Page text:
Short Story: Dear Yellow -Part 1

Written by Dora Achieng’ Okeyo

Twitter Handle: @herhar

http://www.dora-jodie.blogspot.com/

Dear Yellow,

Dear Yellow,
I hope this letter will clarify some of the questions you have about us.
It is eighteen minutes past four in the afternoon as I sit down to write this. I had often thought of how best to express myself, but the only answer I kept receiving was through pen and paper. I would have sent you a hand written account of my side of the story, but then you told me to embrace technology.
I love using my pen and how my hand glides on a blank piece of paper. I think we are a lost generation because we have missed out on the romance and magic of letter writing. Imagine waiting to hear from me in two weeks or more? Imagine how you would feel when you receive my letter and sit down to it immediately? I long for such an interaction, but you said “si kuna email na Facebook” (but there’s emailing and Facebook).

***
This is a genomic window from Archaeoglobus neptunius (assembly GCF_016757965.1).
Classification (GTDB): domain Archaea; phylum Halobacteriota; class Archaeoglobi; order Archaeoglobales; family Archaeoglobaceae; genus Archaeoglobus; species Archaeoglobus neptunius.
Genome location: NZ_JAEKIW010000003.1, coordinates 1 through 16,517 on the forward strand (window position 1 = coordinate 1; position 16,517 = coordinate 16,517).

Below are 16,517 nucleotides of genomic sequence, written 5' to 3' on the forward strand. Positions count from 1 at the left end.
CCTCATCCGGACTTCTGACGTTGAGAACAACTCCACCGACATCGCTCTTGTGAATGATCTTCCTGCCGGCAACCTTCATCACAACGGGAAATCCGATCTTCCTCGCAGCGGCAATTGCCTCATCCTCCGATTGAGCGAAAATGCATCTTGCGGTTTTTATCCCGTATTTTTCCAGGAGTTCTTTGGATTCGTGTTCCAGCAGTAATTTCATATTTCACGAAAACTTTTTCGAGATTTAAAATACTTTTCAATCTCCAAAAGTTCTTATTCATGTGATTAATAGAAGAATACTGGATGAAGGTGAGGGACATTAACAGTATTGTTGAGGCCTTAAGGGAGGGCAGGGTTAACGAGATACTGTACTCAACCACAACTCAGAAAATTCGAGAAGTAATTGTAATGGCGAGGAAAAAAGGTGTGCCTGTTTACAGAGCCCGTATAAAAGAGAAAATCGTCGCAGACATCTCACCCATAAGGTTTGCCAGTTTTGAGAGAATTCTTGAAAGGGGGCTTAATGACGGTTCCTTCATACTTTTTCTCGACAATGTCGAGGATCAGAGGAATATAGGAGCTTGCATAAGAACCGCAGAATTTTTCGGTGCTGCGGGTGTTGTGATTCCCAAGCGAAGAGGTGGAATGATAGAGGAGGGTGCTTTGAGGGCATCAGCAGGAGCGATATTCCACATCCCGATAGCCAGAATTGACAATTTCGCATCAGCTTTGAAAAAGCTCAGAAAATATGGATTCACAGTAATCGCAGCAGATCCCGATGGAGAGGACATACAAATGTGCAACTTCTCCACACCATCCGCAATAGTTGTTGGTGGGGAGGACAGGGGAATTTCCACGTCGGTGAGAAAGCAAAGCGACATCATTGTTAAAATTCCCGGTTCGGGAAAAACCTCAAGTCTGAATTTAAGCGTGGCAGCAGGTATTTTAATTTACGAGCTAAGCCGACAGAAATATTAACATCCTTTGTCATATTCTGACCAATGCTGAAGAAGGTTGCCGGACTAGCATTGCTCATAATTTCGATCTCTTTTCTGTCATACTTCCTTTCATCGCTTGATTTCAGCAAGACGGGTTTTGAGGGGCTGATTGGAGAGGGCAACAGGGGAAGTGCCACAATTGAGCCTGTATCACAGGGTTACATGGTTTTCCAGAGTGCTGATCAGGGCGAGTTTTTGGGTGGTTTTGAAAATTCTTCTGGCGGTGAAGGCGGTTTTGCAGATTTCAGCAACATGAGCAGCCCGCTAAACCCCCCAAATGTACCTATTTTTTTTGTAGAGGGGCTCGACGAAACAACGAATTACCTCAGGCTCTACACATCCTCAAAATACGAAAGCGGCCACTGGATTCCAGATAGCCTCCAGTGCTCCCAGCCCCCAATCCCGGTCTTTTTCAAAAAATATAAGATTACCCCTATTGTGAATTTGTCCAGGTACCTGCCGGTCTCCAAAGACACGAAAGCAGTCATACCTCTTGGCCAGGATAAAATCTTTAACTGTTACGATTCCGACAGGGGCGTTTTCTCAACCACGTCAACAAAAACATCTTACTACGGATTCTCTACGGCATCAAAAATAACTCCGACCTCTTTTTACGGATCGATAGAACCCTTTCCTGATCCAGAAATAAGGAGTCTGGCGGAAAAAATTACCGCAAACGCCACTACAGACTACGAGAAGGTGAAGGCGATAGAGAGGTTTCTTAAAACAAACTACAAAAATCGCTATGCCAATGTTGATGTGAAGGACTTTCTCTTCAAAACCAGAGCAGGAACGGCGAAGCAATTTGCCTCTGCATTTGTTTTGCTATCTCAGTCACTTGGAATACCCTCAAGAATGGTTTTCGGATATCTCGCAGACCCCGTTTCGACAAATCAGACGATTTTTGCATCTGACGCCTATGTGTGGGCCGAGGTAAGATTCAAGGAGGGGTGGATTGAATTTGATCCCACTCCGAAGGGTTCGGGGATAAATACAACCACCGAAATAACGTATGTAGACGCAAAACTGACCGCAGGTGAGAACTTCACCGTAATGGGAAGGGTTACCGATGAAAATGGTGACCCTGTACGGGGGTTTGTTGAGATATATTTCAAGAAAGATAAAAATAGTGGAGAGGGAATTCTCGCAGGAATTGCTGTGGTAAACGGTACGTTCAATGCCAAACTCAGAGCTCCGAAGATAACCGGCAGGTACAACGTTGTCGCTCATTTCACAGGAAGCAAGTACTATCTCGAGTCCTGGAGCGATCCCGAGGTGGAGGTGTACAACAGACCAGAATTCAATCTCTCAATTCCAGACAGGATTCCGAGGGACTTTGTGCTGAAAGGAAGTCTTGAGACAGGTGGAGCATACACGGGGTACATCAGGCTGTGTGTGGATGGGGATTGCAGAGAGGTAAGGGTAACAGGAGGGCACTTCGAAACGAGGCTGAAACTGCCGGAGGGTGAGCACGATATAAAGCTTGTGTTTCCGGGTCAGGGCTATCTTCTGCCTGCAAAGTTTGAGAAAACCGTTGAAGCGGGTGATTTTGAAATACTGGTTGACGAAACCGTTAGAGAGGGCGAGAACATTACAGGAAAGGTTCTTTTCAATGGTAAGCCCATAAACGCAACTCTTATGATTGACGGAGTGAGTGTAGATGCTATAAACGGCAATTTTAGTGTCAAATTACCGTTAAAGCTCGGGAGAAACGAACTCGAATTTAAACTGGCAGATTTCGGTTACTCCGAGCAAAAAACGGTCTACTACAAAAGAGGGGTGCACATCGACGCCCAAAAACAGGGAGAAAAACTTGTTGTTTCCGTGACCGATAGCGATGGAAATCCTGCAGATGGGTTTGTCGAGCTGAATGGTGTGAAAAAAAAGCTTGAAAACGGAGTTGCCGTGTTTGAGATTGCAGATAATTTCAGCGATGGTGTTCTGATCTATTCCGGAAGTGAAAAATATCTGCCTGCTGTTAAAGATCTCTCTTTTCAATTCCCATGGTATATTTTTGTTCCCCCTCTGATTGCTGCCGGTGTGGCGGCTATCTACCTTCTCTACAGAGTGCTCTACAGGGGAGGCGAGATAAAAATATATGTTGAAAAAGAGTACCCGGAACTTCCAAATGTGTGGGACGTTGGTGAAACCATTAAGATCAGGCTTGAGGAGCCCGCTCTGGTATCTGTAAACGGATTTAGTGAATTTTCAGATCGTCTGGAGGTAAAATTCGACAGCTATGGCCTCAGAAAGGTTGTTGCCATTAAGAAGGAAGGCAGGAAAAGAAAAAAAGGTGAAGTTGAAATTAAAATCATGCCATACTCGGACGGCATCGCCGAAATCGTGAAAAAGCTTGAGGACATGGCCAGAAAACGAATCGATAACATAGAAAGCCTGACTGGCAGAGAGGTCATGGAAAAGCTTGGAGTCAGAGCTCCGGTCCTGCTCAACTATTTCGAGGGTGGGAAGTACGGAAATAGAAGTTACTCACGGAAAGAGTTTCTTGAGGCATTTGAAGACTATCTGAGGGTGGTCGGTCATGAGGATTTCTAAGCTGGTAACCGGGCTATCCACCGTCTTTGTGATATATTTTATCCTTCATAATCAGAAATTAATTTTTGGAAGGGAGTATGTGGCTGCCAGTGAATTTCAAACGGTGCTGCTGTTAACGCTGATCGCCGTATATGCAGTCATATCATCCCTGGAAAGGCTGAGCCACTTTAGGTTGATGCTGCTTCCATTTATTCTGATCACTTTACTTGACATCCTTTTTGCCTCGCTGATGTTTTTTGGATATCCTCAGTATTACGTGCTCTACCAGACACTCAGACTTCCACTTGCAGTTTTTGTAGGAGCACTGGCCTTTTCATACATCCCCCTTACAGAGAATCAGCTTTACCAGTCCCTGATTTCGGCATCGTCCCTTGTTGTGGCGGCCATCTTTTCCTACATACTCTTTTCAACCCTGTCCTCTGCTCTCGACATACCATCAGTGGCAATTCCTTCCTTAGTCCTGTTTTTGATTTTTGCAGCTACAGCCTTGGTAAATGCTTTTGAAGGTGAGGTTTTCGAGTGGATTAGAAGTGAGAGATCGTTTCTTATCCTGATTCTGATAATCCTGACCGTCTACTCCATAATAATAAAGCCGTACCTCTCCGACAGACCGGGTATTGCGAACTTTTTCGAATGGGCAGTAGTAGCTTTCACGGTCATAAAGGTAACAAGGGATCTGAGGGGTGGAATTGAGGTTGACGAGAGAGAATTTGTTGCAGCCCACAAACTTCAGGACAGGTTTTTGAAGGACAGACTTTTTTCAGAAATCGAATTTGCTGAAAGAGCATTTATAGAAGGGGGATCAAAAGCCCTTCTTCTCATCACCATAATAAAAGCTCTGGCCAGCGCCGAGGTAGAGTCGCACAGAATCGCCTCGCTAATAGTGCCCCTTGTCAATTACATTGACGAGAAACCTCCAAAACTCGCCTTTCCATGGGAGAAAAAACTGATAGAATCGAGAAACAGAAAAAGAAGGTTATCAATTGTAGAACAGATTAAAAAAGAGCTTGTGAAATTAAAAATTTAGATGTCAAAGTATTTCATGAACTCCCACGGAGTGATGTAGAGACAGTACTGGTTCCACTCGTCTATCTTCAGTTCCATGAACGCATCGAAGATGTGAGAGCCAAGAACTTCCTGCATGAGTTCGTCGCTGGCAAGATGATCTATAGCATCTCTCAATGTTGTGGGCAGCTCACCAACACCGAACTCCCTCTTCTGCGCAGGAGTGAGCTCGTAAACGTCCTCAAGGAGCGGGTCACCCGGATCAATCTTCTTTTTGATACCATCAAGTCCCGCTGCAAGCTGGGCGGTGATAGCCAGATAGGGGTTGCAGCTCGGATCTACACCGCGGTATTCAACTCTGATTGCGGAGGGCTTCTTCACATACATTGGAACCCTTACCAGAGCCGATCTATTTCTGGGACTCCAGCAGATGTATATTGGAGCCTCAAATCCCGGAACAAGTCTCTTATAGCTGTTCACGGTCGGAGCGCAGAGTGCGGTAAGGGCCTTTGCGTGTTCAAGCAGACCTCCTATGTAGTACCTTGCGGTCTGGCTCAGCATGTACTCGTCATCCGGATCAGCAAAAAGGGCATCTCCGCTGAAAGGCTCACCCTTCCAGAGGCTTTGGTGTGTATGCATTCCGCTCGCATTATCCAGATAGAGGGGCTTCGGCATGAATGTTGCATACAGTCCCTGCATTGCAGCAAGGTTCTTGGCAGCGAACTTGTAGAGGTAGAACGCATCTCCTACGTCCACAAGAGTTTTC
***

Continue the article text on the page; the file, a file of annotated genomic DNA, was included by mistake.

I wonder why we have Facebook, Twitter, Google+…of what use have these been to us, rather than creating a distance. I can recall, I sent you a three hundred word message on Facebook and your reply was ‘lv u mo.’ Yellow; you have no idea how disappointed I was. I had opened up my heart to you and there you were, maybe in your room, contemplating the next Manchester United match, and so you quickly pressed some keys and clicked ‘reply’ without a second thought.